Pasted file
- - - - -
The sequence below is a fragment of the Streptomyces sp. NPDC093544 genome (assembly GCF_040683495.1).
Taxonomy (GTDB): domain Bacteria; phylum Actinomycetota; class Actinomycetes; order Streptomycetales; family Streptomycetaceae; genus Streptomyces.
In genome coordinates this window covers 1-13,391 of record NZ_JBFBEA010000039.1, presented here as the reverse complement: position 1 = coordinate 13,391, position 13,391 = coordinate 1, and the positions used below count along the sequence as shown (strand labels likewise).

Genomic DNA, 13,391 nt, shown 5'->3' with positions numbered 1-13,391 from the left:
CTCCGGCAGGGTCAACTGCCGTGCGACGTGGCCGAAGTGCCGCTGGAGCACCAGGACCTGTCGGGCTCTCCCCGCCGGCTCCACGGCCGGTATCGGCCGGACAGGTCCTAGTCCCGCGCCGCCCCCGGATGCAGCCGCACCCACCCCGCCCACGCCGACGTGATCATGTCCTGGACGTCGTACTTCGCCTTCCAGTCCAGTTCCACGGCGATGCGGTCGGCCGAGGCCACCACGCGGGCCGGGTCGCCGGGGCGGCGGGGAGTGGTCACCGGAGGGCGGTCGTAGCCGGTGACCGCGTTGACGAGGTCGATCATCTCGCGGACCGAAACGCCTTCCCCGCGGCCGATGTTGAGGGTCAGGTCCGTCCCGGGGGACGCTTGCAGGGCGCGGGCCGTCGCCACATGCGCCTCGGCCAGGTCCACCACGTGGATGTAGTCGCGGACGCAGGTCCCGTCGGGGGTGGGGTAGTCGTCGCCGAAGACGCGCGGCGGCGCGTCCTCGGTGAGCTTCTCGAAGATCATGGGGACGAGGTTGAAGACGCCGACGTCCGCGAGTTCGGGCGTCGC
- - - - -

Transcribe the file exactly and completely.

The sequence below is a fragment of the Streptomyces sp. NPDC093544 genome (assembly GCF_040683495.1).
Taxonomy (GTDB): domain Bacteria; phylum Actinomycetota; class Actinomycetes; order Streptomycetales; family Streptomycetaceae; genus Streptomyces.
In genome coordinates this window covers 1-13,391 of record NZ_JBFBEA010000039.1, presented here as the reverse complement: position 1 = coordinate 13,391, position 13,391 = coordinate 1, and the positions used below count along the sequence as shown (strand labels likewise).

Genomic DNA, 13,391 nt, shown 5'->3' with positions numbered 1-13,391 from the left:
CTCCGGCAGGGTCAACTGCCGTGCGACGTGGCCGAAGTGCCGCTGGAGCACCAGGACCTGTCGGGCTCTCCCCGCCGGCTCCACGGCCGGTATCGGCCGGACAGGTCCTAGTCCCGCGCCGCCCCCGGATGCAGCCGCACCCACCCCGCCCACGCCGACGTGATCATGTCCTGGACGTCGTACTTCGCCTTCCAGTCCAGTTCCACGGCGATGCGGTCGGCCGAGGCCACCACGCGGGCCGGGTCGCCGGGGCGGCGGGGAGTGGTCACCGGAGGGCGGTCGTAGCCGGTGACCGCGTTGACGAGGTCGATCATCTCGCGGACCGAAACGCCTTCCCCGCGGCCGATGTTGAGGGTCAGGTCCGTCCCGGGGGACGCTTGCAGGGCGCGGGCCGTCGCCACATGCGCCTCGGCCAGGTCCACCACGTGGATGTAGTCGCGGACGCAGGTCCCGTCGGGGGTGGGGTAGTCGTCGCCGAAGACGCGCGGCGGCGCGTCCTCGGTGAGCTTCTCGAAGATCATGGGGACGAGGTTGAAGACGCCGACGTCCGCGAGTTCGGGCGTCGC